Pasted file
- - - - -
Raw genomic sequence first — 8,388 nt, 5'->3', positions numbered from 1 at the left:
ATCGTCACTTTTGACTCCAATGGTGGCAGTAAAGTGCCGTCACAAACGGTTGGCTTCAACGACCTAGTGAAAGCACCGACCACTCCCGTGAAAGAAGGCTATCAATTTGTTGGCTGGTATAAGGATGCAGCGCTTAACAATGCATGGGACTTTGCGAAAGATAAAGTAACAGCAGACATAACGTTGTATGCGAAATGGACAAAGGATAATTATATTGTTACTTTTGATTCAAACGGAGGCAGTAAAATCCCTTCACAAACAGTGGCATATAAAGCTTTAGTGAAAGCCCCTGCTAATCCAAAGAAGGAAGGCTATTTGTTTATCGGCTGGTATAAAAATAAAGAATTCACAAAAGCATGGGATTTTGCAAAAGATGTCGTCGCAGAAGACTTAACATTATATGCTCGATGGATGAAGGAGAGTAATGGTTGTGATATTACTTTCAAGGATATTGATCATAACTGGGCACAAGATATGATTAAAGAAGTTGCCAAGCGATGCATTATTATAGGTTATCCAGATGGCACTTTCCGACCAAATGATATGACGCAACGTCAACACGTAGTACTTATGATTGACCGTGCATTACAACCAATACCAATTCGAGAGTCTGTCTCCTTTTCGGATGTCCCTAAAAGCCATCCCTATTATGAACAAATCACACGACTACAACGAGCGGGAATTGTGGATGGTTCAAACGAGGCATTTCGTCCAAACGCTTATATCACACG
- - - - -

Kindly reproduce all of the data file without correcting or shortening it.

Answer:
Raw genomic sequence first — 8,388 nt, 5'->3', positions numbered from 1 at the left:
ATCGTCACTTTTGACTCCAATGGTGGCAGTAAAGTGCCGTCACAAACGGTTGGCTTCAACGACCTAGTGAAAGCACCGACCACTCCCGTGAAAGAAGGCTATCAATTTGTTGGCTGGTATAAGGATGCAGCGCTTAACAATGCATGGGACTTTGCGAAAGATAAAGTAACAGCAGACATAACGTTGTATGCGAAATGGACAAAGGATAATTATATTGTTACTTTTGATTCAAACGGAGGCAGTAAAATCCCTTCACAAACAGTGGCATATAAAGCTTTAGTGAAAGCCCCTGCTAATCCAAAGAAGGAAGGCTATTTGTTTATCGGCTGGTATAAAAATAAAGAATTCACAAAAGCATGGGATTTTGCAAAAGATGTCGTCGCAGAAGACTTAACATTATATGCTCGATGGATGAAGGAGAGTAATGGTTGTGATATTACTTTCAAGGATATTGATCATAACTGGGCACAAGATATGATTAAAGAAGTTGCCAAGCGATGCATTATTATAGGTTATCCAGATGGCACTTTCCGACCAAATGATATGACGCAACGTCAACACGTAGTACTTATGATTGACCGTGCATTACAACCAATACCAATTCGAGAGTCTGTCTCCTTTTCGGATGTCCCTAAAAGCCATCCCTATTATGAACAAATCACACGACTACAACGAGCGGGAATTGTGGATGGTTCAAACGAGGCATTTCGTCCAAACGCTTATATCACACG